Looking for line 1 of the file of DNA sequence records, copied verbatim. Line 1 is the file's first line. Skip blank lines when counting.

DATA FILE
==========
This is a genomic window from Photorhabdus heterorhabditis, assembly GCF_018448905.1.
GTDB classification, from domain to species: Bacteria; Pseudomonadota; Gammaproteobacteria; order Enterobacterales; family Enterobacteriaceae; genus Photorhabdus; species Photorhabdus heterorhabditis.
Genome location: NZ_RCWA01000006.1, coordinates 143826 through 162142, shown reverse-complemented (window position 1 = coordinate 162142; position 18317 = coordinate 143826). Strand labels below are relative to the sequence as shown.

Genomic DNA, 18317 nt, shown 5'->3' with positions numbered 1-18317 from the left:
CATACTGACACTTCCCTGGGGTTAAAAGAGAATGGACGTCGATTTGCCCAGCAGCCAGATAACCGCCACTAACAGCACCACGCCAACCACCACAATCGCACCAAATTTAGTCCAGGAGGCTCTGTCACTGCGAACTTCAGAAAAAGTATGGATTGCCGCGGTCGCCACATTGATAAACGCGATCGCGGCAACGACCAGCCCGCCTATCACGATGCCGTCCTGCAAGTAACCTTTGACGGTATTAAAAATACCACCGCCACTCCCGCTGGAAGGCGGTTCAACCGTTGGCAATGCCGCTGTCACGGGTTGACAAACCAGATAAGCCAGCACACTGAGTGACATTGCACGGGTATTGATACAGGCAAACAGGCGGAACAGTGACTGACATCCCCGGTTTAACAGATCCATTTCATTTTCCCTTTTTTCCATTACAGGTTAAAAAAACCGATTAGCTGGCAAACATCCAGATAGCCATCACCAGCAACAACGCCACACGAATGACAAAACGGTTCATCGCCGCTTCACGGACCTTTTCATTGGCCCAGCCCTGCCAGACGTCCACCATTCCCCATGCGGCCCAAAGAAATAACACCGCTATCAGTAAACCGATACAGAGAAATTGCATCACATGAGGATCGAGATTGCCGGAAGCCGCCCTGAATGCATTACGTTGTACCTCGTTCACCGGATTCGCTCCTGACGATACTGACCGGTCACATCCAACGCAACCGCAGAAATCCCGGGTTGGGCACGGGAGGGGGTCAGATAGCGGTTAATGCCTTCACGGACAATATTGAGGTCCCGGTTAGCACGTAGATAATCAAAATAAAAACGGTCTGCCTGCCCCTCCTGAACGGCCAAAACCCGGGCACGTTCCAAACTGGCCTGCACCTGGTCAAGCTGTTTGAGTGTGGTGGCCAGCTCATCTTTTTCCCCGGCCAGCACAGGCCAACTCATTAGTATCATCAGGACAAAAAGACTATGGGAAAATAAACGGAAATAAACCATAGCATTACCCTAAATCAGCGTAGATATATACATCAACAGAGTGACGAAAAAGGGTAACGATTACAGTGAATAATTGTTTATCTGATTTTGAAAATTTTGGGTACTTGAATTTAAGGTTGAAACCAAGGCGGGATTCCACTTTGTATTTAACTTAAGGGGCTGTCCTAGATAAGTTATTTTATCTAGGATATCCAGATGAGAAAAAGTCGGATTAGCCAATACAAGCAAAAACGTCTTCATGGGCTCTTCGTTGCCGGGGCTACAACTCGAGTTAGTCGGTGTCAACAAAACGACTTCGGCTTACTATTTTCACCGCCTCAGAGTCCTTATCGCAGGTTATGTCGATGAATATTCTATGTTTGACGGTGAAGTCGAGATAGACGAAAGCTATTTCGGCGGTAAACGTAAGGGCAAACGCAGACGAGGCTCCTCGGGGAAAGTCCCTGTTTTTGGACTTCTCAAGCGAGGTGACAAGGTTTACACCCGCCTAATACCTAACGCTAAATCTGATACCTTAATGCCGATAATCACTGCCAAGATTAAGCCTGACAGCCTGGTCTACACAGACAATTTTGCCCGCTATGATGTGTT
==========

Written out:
This is a genomic window from Photorhabdus heterorhabditis, assembly GCF_018448905.1.